My Reaction To The Final Smash Bros. Ultimate Direct

Forget Super Smash Bros. Ultimate—this is turning into Nintendo Ultimate, or perhaps The Entire History of Video Games Ultimate.

With roughly a month before the game’s release, Masahiro Sakurai put all of his cards on the table and revealed (almost) everything SSBU has to offer, right down to the help menus. It was a veritable fire hose of information, but it filled the important gaps and did it best to appease darn near every video game fan in existence with a shout-out of some sort. Despite giving us a lot of mundane details, the presentation kept the hype and energy levels maxed out through character reveals, customizations, and even a small taste taste of the story mode.

Let’s sift through the wreckage of what once was the Internet and break this thing down, shall we?

The Characters: I’m 100% satisfied with the final character reveals. Having Ryu without Ken always felt like a glaring omission to me, so I’m happy to see him included, and as a card-carrying member of #TeamLitten, seeing Incineroar join the fray was super exciting. (I never thought a generic Piranha Plant would make for an interesting avatar, but against all odds the SSBU team made it happen!) By also leaving the door open for future DLC, Sakurai and co. gave themselves an opportunity to monitor fan interest post-release and add more fighters based on that interest down the road. Well played, good sir!

While I can’t complain about the current roster, there was one omission that really shocked me. Given the push last year to make ARMS the next great Nintendo franchise, I would have put money on one of its characters joining the playable roster. Seeing Spring Man relegated to assist trophy status (and Ribbon Girl stuck as a Mii outfit!) really drives home the fact that ARMS is Nintendo’s biggest flop of the Switch era. (As I’ve stated before, the Big N has only itself to blame for this, as their packed early release schedule meant ARMS was almost immediately consumed by the Splatoon 2 hype cycle after its release.) While this could be rectified with the upcoming DLC, at this point I’d advise Nintendo against beating a dead horse and to focus on more-popular franchises.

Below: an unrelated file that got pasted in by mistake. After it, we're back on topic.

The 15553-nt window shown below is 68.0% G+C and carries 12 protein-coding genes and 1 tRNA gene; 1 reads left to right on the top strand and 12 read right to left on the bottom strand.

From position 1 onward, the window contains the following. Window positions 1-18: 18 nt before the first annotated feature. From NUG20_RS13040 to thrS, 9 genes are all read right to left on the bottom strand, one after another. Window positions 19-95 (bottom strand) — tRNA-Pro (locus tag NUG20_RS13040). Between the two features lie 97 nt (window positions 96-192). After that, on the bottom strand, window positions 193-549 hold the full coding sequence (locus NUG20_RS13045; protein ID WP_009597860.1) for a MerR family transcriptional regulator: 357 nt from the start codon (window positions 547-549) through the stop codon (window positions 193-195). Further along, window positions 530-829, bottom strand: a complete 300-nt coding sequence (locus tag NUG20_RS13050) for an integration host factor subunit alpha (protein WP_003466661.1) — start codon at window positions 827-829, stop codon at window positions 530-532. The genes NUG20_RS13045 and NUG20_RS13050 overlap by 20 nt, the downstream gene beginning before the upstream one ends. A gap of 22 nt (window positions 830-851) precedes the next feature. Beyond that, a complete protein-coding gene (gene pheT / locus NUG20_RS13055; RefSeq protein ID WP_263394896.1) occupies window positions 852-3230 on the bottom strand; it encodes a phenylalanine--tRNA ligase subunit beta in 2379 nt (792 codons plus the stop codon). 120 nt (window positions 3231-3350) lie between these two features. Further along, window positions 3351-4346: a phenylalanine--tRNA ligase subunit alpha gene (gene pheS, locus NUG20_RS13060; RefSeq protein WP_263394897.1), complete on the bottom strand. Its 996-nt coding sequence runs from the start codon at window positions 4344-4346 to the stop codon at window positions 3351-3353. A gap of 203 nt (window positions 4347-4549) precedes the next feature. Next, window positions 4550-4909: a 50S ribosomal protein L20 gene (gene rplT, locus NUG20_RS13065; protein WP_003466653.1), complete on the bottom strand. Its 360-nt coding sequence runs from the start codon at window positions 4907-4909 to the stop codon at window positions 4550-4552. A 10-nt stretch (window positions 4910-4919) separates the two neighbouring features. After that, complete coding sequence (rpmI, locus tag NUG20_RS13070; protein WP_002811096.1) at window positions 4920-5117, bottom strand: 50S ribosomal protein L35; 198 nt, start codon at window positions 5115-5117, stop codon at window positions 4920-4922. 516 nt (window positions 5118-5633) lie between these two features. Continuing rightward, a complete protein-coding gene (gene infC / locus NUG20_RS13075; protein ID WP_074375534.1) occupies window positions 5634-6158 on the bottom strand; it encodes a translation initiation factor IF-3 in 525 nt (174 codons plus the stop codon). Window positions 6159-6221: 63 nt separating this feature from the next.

The Spirits: Nintendo seems to be taking a cue from its other franchises  with this one, because Spirits combine the collectability and training of Pokémon with the kit customizations of Splatoon 2. Each fighter can be assigned one primary spirit, which can in turn be augmented with several support spirits, and each spirit brings its own battle boosts to the table. Much like catching a Pikachu, you must engage in Spirit Battles (perhaps with their custom rulesets) and emerge victorious to add to your collection. Heck, even the rock/paper/scissors setup of primary spirit strengths harkens back to the fire/water/grass triumvirate of Pokémon, and the treasure-gathering feature is ripped straight from Poké Pelago! (Going even farther, using Spirit cores to summon more Spirits brings to mind the Blade reveals of Xenoblade Chronicles 2.) It’s an interesting way to introduce more customization to SSBU while also throwing a bone to fans of less-popular franchises. While I think saying you can simulate battles between even more characters oversells the feature (a lot), it’s pretty cool nonetheless.